Her son calls the articles pseudoscience and warns her that some of the recommended remedies could cause more harm than good. "The messages I send him are all, I believe, true. I wish he would at least have a look at them," Yang said.

It's not only the high frequency of messages about health from overly anxious parents that annoy their kids.

"I really can't understand why you think this article is worth sharing," wrote Lanlan, a 23-year-old master's student, in a testy reply after her mother sent her a dubious post titled An apple in boiling water: A disturbing scene.

A crudely produced video shows white foam forming after an apple is placed in a pot of boiling water. It purports to show the inherent dangers posed by apples and urges viewers to forward the warning.

Lanlan is incredulous about the dire consequences of eating one of the world's most popular fruits. She thinks her mom is gullible and is concerned about what this says about her judgment. She taps out a frustrated reply that is more than a little snarky.

"It's just the natural wax that forms on apples." Her follow-up message tried to smooth her tone as she offered her mom some of her own advice. "Just peel it if you're worried, and don't blindly believe these posts."

After a long silence, her mom replied with two letters, "OK" and a smiley face.



All for your own good

One mother in Shanghai isn't about to quit giving advice, which she believes is her inherent right as a parent. "It's our duty to educate our children and it's better to give them something than to just stay silent. I think they may learn something if we persist."

Dads are also notorious WeChat spammers, say their children. A father surnamed Sun sends his daughter nine inspirational messages every day, which only succeeded in eliciting the young woman's scorn.

"I don't see anything bad in these articles. They are just transferring positive energy," said Sun, obviously feeling more than a little hurt.

Yaya and her parents have established a kind of online truce. She used to get multiple health-related articles every day. Like a good daughter she calls her mom and dad on an actual phone once a week and occasionally talks to them on WeChat. She has told her mom and dad outright that she doesn't appreciate their online nagging about her lifestyle and their assumption she's not taking care of herself.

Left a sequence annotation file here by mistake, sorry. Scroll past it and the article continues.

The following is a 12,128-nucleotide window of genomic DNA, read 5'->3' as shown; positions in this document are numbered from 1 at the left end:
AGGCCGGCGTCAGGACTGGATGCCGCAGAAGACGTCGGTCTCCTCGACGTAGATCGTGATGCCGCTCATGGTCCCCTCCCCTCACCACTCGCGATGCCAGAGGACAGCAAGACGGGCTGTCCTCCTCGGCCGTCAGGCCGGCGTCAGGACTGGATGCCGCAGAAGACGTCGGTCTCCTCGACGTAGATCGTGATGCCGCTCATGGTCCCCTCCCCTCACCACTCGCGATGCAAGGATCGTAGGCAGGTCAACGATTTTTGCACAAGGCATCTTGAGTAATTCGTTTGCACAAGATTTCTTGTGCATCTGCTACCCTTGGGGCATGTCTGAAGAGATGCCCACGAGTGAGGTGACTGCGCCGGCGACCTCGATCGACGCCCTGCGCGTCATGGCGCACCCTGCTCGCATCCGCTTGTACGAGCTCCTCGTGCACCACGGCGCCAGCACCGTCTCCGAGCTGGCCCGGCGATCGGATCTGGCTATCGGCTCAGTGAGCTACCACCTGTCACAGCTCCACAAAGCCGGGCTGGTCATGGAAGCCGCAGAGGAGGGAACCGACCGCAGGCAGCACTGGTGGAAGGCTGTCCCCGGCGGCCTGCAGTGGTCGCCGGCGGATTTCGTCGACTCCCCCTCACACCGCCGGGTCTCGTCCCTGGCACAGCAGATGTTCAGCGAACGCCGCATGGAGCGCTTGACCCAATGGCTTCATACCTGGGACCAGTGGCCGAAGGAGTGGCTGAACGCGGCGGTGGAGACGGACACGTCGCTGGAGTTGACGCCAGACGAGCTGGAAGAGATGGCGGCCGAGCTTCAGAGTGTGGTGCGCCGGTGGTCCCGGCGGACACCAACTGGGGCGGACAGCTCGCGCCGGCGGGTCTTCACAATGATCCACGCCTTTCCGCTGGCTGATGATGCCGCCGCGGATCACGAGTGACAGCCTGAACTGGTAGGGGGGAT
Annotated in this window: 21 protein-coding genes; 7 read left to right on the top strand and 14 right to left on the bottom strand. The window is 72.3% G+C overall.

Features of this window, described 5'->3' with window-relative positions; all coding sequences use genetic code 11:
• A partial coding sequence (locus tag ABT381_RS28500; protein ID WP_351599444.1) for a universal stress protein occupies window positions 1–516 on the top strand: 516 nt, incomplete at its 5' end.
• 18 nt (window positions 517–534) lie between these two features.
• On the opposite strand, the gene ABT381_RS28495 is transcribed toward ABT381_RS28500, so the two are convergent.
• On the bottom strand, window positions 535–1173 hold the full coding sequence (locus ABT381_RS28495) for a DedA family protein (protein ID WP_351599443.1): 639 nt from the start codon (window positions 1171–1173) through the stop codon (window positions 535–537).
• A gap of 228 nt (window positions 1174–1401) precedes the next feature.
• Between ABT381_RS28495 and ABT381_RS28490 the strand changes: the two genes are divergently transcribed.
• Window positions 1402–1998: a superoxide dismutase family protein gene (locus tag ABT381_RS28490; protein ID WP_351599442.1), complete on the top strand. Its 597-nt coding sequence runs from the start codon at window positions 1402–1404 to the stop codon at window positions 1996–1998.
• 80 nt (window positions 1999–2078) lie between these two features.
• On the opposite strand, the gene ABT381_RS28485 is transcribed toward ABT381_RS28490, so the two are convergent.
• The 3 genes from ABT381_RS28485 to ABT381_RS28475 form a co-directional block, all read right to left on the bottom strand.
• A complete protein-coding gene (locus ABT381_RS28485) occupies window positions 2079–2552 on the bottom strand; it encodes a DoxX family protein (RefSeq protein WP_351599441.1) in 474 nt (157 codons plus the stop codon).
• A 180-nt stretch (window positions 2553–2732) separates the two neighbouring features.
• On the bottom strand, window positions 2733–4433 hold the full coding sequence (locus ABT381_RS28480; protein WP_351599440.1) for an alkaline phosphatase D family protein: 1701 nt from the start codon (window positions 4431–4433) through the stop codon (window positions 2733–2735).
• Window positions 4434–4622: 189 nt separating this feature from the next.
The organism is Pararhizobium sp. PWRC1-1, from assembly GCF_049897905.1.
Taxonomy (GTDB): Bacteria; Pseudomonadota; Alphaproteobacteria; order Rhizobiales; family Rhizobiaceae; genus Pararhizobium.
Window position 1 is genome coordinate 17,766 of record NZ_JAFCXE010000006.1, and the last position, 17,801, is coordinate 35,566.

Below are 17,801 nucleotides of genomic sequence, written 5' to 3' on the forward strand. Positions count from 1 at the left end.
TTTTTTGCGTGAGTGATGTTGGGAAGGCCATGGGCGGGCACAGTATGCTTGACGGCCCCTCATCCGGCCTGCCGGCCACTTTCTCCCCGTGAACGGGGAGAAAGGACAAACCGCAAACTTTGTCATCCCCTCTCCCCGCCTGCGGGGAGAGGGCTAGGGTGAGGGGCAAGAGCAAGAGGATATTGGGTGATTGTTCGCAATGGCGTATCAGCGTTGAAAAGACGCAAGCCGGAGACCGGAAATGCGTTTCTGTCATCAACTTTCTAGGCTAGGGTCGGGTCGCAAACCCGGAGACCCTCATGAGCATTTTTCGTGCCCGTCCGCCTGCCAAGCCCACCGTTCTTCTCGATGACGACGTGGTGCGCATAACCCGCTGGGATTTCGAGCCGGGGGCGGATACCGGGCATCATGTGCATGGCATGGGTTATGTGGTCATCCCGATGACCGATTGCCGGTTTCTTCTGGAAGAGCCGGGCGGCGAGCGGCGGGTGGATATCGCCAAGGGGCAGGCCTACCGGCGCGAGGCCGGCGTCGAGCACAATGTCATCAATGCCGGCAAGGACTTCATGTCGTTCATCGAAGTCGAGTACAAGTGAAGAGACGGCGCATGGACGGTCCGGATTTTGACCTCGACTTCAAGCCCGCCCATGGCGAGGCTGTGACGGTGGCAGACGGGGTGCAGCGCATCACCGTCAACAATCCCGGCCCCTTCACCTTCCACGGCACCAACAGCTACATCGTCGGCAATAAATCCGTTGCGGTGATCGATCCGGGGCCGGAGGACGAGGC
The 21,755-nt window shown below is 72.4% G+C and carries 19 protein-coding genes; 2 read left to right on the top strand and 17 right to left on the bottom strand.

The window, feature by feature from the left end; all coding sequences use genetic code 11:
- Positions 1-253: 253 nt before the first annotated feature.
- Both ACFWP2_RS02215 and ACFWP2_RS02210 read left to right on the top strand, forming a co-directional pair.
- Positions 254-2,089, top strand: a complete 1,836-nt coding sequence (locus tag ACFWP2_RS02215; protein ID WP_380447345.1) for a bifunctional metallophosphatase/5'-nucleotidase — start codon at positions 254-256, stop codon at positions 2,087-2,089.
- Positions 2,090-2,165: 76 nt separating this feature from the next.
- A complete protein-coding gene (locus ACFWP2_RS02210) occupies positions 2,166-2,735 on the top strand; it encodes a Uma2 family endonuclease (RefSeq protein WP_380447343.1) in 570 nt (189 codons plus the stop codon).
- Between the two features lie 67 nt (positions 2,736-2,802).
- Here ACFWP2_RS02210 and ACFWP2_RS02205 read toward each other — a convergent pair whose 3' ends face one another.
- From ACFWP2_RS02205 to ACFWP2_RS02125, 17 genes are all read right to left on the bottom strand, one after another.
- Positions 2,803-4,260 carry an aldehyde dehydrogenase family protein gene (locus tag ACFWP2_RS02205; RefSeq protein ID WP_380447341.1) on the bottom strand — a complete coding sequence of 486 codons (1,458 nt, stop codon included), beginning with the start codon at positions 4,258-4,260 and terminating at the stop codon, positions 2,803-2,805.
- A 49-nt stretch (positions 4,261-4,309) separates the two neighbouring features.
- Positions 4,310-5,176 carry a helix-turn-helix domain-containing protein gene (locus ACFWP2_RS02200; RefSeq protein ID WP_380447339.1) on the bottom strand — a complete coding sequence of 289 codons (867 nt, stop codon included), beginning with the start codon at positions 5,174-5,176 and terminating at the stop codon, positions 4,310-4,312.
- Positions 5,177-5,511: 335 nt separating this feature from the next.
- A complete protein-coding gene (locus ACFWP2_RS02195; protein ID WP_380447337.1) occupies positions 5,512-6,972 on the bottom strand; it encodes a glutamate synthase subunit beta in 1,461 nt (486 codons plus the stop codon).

Now, instead of sending messages directly to her, Yaya's parents post the articles to the public part of their WeChat account. It's easier for Yaya to ignore them, but she still feels like the posts are preachy, condescending, and aimed at lecturing her.

Professor Wu Weihua, a social media expert at the Communication University of China, has found that older parents and their adult children are attracted to very different online topics. "Those posts that are hated by young people are quite popular among their parents. Scientists call it selective acceptance, and once something is believed to be true, it will quickly spread to their circle of friends."

Fangfang, mother of an adult daughter, argues that those who claim older people lack judgment online are arrogant or even ageist. Mastering the use of the technology is far from rocket science, she said, arguing parents have lived long enough to see through cons and bad advice. 

Fangfang said many parents are only trying to pass on long-held cultural beliefs and knowledge about maintaining good health. "For generations we've believed that certain foods should or should not be eaten during one season or another. Parents are sharing this knowledge to demonstrate their love and concern. We can't just ignore them because they're adults. That's very much part of our parenting culture too."   

Parents' remembrance of their own youth also plays a role in their heightened sense of worry about today's youth. They believe young ones face more slippery slopes toward poor health practices than they did back in their day. Many parents also recall the hardships and loneliness they had to deal with when family greetings traveled by snail mail only, or when a phone call home was a rare event.

Chinese parents have a reputation for being over protective but they feel social media allows them to continue to play a loving role in their children's lives. The children, on the other hand, resent their parents meddling and worrying about what they are learning from the Internet. Where one generation sees social media as an open door, the other feels it's the cage they thought they had finally fled. 


Newspaper headline: Misguided messages

Posted in: IN-DEPTH